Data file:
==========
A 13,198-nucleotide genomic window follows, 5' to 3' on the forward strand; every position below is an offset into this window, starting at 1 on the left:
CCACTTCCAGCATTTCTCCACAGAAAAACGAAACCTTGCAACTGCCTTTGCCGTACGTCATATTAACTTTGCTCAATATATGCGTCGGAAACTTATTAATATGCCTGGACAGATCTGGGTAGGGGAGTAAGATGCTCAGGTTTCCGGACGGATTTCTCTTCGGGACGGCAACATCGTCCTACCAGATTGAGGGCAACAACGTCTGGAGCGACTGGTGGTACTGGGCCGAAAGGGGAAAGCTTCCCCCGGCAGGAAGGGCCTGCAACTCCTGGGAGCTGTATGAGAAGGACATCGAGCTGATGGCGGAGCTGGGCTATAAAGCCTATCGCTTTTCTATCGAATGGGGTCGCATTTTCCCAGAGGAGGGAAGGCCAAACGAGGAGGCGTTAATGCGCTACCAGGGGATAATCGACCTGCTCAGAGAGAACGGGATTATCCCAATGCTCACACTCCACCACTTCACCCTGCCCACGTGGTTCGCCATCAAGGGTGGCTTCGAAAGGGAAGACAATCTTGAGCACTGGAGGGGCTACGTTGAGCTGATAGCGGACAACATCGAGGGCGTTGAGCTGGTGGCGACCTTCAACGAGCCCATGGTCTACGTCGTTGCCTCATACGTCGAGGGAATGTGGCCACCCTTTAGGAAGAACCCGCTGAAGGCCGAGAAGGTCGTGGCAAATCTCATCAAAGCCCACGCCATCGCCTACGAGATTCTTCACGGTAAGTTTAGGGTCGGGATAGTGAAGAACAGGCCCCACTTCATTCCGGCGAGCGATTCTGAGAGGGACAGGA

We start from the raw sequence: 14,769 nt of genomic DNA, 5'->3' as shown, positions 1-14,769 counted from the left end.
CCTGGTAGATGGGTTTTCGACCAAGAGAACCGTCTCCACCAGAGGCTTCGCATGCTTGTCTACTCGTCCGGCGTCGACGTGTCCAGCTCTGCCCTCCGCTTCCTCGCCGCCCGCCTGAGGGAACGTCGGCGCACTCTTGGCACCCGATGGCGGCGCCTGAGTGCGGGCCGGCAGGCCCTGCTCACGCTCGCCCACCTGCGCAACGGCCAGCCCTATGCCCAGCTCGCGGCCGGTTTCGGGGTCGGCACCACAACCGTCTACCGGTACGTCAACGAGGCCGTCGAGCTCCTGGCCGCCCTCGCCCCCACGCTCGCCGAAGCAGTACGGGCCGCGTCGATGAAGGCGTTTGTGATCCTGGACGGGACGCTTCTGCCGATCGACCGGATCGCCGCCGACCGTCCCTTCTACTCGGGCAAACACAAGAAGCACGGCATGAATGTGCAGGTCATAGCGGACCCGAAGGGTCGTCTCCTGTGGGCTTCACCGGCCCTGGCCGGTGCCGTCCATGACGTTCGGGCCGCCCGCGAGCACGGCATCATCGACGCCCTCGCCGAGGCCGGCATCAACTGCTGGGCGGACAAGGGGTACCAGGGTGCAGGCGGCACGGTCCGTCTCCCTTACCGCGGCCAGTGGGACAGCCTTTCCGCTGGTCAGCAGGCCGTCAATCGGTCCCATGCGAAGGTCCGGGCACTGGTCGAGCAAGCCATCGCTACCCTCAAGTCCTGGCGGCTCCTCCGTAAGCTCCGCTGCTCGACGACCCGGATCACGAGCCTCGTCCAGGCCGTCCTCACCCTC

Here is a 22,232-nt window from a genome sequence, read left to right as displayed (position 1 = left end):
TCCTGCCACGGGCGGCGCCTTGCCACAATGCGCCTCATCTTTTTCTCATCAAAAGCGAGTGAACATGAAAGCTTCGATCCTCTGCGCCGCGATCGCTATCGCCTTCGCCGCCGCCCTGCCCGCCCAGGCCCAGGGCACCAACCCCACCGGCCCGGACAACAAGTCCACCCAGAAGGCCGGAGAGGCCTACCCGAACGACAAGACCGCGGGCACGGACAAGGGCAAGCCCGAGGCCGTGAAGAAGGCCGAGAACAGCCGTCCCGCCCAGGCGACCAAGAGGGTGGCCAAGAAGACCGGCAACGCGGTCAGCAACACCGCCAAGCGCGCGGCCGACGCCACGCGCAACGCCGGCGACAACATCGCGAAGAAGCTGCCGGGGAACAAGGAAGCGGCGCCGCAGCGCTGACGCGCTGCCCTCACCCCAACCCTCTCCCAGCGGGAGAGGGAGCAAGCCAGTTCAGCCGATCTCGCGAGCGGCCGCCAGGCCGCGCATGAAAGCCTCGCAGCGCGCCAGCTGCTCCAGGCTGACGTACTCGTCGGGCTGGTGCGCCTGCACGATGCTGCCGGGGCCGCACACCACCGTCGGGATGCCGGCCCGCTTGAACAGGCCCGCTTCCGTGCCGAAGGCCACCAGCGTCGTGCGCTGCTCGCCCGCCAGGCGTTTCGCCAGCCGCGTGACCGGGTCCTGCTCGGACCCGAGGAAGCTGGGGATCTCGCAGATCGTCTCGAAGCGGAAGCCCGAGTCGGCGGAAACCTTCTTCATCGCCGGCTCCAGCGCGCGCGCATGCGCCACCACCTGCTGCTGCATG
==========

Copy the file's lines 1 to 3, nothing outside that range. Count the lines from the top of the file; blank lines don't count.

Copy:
A 13,198-nucleotide genomic window follows, 5' to 3' on the forward strand; every position below is an offset into this window, starting at 1 on the left:
CCACTTCCAGCATTTCTCCACAGAAAAACGAAACCTTGCAACTGCCTTTGCCGTACGTCATATTAACTTTGCTCAATATATGCGTCGGAAACTTATTAATATGCCTGGACAGATCTGGGTAGGGGAGTAAGATGCTCAGGTTTCCGGACGGATTTCTCTTCGGGACGGCAACATCGTCCTACCAGATTGAGGGCAACAACGTCTGGAGCGACTGGTGGTACTGGGCCGAAAGGGGAAAGCTTCCCCCGGCAGGAAGGGCCTGCAACTCCTGGGAGCTGTATGAGAAGGACATCGAGCTGATGGCGGAGCTGGGCTATAAAGCCTATCGCTTTTCTATCGAATGGGGTCGCATTTTCCCAGAGGAGGGAAGGCCAAACGAGGAGGCGTTAATGCGCTACCAGGGGATAATCGACCTGCTCAGAGAGAACGGGATTATCCCAATGCTCACACTCCACCACTTCACCCTGCCCACGTGGTTCGCCATCAAGGGTGGCTTCGAAAGGGAAGACAATCTTGAGCACTGGAGGGGCTACGTTGAGCTGATAGCGGACAACATCGAGGGCGTTGAGCTGGTGGCGACCTTCAACGAGCCCATGGTCTACGTCGTTGCCTCATACGTCGAGGGAATGTGGCCACCCTTTAGGAAGAACCCGCTGAAGGCCGAGAAGGTCGTGGCAAATCTCATCAAAGCCCACGCCATCGCCTACGAGATTCTTCACGGTAAGTTTAGGGTCGGGATAGTGAAGAACAGGCCCCACTTCATTCCGGCGAGCGATTCTGAGAGGGACAGGA

We start from the raw sequence: 14,769 nt of genomic DNA, 5'->3' as shown, positions 1-14,769 counted from the left end.